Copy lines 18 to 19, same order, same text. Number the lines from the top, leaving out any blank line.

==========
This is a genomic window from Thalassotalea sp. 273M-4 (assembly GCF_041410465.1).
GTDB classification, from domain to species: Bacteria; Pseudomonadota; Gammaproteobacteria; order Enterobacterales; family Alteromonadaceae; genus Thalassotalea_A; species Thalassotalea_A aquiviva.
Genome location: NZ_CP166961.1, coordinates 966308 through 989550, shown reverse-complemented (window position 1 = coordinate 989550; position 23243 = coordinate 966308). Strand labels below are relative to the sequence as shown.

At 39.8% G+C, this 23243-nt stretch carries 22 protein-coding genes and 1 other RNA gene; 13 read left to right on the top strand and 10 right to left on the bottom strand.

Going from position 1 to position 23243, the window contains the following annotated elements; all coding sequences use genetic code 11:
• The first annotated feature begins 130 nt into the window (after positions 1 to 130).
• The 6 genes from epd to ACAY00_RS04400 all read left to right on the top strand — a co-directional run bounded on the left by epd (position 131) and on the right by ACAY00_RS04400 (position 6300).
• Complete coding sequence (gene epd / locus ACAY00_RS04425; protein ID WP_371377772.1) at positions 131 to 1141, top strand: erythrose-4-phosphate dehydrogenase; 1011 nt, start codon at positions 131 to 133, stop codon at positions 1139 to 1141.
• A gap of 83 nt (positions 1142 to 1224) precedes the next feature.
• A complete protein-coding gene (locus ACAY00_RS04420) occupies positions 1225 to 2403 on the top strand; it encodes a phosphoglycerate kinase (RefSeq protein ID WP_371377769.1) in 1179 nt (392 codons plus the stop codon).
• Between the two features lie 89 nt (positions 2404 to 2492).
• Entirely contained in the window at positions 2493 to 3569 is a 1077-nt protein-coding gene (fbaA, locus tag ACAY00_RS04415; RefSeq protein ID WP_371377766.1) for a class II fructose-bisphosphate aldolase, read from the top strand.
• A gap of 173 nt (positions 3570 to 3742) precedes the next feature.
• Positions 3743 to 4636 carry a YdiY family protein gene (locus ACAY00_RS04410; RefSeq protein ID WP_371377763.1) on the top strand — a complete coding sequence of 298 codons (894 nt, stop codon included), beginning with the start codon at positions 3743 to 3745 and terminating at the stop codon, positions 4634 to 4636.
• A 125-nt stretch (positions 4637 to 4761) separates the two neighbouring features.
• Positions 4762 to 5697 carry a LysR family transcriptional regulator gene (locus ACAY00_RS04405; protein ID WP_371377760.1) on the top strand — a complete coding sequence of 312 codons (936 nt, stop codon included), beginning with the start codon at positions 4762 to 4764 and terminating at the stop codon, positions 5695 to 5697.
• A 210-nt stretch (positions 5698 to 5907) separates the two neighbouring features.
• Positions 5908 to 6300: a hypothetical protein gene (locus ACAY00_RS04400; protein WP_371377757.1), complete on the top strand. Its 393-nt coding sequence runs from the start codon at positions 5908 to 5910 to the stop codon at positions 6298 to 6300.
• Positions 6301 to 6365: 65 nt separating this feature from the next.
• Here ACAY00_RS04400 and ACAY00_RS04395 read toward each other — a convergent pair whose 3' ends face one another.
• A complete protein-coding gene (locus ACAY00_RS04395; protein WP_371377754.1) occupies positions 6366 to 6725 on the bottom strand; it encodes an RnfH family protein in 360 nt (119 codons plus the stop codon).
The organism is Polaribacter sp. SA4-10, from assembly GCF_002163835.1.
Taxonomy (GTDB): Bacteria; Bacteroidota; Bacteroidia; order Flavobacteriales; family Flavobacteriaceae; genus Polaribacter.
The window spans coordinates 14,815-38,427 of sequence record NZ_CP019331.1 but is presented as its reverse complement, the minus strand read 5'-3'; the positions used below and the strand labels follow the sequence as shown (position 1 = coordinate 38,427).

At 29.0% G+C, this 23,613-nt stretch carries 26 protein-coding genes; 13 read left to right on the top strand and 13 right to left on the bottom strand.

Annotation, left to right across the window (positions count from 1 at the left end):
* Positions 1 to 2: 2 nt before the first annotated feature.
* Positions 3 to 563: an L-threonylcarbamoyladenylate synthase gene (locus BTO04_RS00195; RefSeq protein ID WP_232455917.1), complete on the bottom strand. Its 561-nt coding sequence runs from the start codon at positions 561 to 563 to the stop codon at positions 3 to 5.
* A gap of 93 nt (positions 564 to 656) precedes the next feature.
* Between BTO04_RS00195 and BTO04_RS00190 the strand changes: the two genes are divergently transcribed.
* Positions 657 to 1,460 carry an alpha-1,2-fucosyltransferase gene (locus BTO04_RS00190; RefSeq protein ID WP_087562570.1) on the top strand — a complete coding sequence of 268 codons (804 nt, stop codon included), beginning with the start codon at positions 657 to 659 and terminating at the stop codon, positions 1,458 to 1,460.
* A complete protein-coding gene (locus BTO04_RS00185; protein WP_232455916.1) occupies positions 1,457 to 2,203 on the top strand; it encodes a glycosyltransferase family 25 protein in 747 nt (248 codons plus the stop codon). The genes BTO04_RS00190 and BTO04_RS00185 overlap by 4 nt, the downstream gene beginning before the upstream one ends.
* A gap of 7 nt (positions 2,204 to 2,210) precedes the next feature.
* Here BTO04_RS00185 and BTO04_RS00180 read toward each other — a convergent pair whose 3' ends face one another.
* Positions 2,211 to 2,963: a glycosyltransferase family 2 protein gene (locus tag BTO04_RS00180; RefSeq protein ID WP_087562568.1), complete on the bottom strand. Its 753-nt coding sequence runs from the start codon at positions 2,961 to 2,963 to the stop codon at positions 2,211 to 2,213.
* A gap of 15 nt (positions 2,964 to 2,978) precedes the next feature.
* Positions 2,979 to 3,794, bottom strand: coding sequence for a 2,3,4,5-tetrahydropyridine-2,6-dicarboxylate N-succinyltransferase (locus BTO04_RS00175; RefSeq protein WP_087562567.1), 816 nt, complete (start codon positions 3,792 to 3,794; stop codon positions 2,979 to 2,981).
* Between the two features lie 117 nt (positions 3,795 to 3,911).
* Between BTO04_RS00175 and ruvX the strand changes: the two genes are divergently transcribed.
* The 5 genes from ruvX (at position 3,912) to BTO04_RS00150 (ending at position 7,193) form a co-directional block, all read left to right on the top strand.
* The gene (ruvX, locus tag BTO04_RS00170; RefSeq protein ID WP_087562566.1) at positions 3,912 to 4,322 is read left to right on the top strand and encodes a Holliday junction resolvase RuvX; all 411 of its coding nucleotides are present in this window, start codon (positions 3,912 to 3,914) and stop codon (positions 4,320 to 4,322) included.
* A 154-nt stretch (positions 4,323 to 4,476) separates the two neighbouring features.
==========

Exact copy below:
• Positions 5908 to 6300: a hypothetical protein gene (locus ACAY00_RS04400; protein WP_371377757.1), complete on the top strand. Its 393-nt coding sequence runs from the start codon at positions 5908 to 5910 to the stop codon at positions 6298 to 6300.
• Positions 6301 to 6365: 65 nt separating this feature from the next.